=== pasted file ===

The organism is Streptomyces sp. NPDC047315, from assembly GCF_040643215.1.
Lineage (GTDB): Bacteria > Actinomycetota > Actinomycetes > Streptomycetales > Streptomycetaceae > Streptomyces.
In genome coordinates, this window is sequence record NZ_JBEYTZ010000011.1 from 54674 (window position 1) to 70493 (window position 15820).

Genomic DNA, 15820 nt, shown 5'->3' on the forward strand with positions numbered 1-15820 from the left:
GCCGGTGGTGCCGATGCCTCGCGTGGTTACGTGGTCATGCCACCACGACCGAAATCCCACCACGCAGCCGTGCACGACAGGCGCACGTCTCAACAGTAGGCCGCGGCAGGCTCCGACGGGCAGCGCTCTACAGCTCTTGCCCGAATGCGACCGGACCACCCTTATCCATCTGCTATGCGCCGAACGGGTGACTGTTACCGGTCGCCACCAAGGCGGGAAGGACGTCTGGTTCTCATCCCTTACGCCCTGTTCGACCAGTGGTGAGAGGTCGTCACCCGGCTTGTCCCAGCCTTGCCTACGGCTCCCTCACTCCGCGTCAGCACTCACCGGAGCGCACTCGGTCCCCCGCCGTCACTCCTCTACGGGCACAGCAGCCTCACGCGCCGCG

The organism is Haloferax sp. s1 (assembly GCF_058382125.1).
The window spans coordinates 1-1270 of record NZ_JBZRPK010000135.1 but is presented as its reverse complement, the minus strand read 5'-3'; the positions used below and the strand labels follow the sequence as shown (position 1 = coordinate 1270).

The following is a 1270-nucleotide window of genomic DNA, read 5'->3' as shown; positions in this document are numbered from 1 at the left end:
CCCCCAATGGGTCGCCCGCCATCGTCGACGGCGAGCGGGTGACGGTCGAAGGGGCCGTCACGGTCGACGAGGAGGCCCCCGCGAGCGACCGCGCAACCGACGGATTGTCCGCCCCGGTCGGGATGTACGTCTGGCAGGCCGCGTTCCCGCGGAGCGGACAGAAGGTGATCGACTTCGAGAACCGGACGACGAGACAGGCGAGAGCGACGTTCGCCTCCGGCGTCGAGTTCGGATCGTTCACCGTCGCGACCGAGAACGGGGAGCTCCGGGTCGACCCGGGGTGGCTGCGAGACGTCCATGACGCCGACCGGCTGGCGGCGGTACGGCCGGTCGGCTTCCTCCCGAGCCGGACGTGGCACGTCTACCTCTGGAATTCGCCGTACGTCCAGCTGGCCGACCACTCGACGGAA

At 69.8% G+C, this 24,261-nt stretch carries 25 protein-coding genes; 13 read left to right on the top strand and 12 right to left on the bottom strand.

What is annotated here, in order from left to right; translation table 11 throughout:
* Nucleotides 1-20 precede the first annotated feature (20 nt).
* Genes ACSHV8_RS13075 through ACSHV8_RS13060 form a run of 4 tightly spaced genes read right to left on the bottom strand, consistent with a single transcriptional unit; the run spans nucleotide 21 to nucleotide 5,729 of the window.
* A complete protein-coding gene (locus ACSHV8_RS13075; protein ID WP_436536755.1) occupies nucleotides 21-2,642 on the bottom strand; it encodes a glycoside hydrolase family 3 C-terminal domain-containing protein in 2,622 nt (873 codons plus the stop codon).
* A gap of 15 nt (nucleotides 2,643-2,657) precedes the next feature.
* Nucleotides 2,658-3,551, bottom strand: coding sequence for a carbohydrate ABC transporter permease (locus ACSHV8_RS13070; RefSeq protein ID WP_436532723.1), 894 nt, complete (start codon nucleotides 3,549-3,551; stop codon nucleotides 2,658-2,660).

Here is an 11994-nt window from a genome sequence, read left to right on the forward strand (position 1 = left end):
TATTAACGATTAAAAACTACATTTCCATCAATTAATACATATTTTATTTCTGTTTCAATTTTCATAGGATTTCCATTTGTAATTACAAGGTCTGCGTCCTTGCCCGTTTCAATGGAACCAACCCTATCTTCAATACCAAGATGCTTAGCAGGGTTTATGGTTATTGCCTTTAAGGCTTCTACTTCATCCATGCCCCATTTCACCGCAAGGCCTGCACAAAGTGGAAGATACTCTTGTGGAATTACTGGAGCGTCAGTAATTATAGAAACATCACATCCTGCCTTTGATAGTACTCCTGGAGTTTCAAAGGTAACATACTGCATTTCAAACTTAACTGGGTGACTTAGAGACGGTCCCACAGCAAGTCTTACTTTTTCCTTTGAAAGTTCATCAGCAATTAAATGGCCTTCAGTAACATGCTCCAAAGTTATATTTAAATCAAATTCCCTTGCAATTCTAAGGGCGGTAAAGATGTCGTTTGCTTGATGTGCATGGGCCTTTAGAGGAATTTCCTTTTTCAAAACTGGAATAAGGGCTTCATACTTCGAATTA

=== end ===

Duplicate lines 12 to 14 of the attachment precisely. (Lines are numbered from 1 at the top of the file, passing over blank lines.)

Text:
* Nucleotides 1-20 precede the first annotated feature (20 nt).
* Genes ACSHV8_RS13075 through ACSHV8_RS13060 form a run of 4 tightly spaced genes read right to left on the bottom strand, consistent with a single transcriptional unit; the run spans nucleotide 21 to nucleotide 5,729 of the window.
* A complete protein-coding gene (locus ACSHV8_RS13075; protein ID WP_436536755.1) occupies nucleotides 21-2,642 on the bottom strand; it encodes a glycoside hydrolase family 3 C-terminal domain-containing protein in 2,622 nt (873 codons plus the stop codon).